This blog item is reposted from my official Major League Baseball Blog.I haven't posted about the Cubs all this season for one simple reason. They stink. The owners stink, the players try their best but overall they stink, and it's been a horrible season. I haven't even gotten the chance to get up to the Friendly Confines Of Wrigley Field for a game due to work commitments.
But when I woke up this morning and saw this story in what we used to call the World's Greatest Newspaper, my blood went into boiling mode and I simply had to chime in with my thoughts.
Courtesy Chicago Tribune
Anheuser-Busch new Cubs exclusive beer sponsor
Large beer sign to go up in Wrigley Field's right-field bleachersBy Josh Noel and Paul Sullivan, Chicago Tribune reporters
10:09 PM CDT, September 6, 2013
The Cubs announced a deal Friday to make Anheuser-Busch their exclusive beer sponsor in 2014 and beyond, and they plan to install a 650-square-foot Budweiser sign in the right-field bleachers.
That's bad news for Old Style, which has had an affiliation with the team for more than 60 years, as well as for Wrigleyville rooftop owners opposed to installing a large sign that could obstruct some views.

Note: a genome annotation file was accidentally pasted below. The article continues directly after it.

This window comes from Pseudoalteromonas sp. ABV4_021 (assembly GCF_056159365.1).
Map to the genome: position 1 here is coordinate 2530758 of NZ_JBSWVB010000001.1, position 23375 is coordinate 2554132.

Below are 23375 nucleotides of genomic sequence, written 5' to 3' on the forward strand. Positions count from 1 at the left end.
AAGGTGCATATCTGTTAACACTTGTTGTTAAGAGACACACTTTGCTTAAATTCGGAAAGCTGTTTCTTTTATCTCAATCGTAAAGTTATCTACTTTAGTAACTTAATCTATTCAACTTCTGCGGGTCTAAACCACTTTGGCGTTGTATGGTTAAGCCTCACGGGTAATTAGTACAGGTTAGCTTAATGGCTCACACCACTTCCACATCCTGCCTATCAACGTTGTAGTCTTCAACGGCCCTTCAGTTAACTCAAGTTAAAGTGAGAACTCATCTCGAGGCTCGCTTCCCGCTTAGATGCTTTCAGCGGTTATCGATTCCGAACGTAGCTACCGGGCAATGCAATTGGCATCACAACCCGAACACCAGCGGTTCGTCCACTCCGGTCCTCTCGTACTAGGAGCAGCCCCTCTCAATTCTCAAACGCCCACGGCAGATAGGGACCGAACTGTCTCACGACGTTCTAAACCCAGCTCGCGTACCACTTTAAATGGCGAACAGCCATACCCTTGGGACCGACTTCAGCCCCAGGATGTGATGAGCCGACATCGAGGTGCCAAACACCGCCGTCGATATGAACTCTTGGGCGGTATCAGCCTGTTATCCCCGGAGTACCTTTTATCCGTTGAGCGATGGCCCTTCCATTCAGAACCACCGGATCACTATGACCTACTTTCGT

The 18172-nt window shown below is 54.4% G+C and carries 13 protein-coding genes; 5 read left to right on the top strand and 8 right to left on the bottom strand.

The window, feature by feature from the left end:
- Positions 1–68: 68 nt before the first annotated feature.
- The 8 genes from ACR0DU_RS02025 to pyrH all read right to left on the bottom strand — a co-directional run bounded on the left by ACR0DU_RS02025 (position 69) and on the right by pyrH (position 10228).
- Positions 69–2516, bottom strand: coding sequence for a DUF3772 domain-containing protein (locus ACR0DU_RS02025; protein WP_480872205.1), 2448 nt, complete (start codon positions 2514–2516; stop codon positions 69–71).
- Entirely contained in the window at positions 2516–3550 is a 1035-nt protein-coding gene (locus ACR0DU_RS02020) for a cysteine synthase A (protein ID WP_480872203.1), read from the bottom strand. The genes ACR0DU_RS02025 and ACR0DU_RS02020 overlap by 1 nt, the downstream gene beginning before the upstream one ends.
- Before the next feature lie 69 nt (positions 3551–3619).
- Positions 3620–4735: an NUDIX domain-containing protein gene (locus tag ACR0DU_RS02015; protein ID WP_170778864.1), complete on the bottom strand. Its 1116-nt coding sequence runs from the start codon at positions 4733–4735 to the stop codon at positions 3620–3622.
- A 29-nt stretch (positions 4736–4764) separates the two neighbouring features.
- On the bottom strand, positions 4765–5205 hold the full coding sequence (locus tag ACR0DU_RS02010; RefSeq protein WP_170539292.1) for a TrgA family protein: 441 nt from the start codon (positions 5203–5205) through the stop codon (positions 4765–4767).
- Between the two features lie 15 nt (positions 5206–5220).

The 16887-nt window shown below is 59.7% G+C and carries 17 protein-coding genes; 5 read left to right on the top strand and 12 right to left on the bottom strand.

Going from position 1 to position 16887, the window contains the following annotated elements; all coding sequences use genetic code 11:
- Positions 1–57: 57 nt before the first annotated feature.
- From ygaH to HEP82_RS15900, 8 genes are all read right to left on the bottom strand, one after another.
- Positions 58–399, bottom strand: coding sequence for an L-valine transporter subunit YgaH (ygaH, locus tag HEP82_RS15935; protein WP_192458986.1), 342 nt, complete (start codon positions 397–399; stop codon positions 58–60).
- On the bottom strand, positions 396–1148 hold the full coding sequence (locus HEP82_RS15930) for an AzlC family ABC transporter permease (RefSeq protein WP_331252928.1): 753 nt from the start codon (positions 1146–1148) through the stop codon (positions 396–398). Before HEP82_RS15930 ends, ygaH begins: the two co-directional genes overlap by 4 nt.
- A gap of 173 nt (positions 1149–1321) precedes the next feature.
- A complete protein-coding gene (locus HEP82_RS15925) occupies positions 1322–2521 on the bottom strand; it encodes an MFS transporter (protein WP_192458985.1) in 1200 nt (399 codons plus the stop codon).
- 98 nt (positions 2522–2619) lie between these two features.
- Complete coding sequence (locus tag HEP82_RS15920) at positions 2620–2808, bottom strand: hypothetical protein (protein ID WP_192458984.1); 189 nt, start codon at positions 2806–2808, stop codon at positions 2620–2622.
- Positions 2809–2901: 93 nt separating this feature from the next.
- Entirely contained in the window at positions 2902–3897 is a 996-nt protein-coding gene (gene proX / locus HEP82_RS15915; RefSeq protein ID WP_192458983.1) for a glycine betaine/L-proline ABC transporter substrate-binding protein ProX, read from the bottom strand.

A source said the Cubs will install a mock-up of the sign when the team goes on the road next week. While it's questionable whether construction on the $300 million ballpark renovation plan will begin this offseason as planned, the Cubs have the go-ahead to install the sign either way.
"Absolutely," Cubs spokesman Julian Green said. "We could potentially put up the sign by 2014 (before construction begins). … We have the approval to put up a left-field video board and a right-field sign, and with Anheuser-Busch as our exclusive marketing partner, we can do it by opening day."
The Cubs are running out of time to start the first phase of their Wrigley renovation plan, which is expected to take place over five offseasons. They had hoped to begin construction Sept. 26, the day after the Cubs' final home game.
Cubs Chairman Tom Ricketts said during a radio broadcast of Thursday's playoff game of the franchise's Double-A Tennessee affiliate that the heavy construction likely would have to wait until after next season. He did say, though, that fans would start seeing some changes in 2014 and more in 2015.
Green said Friday that Ricketts' comment doesn't mean the Cubs are resigned to begin the major parts of the project after the 2014 season, but that several hurdles remain before they can start, and time is running short. They originally planned to finish an expansion of the home clubhouse before next season, which now appears unlikely.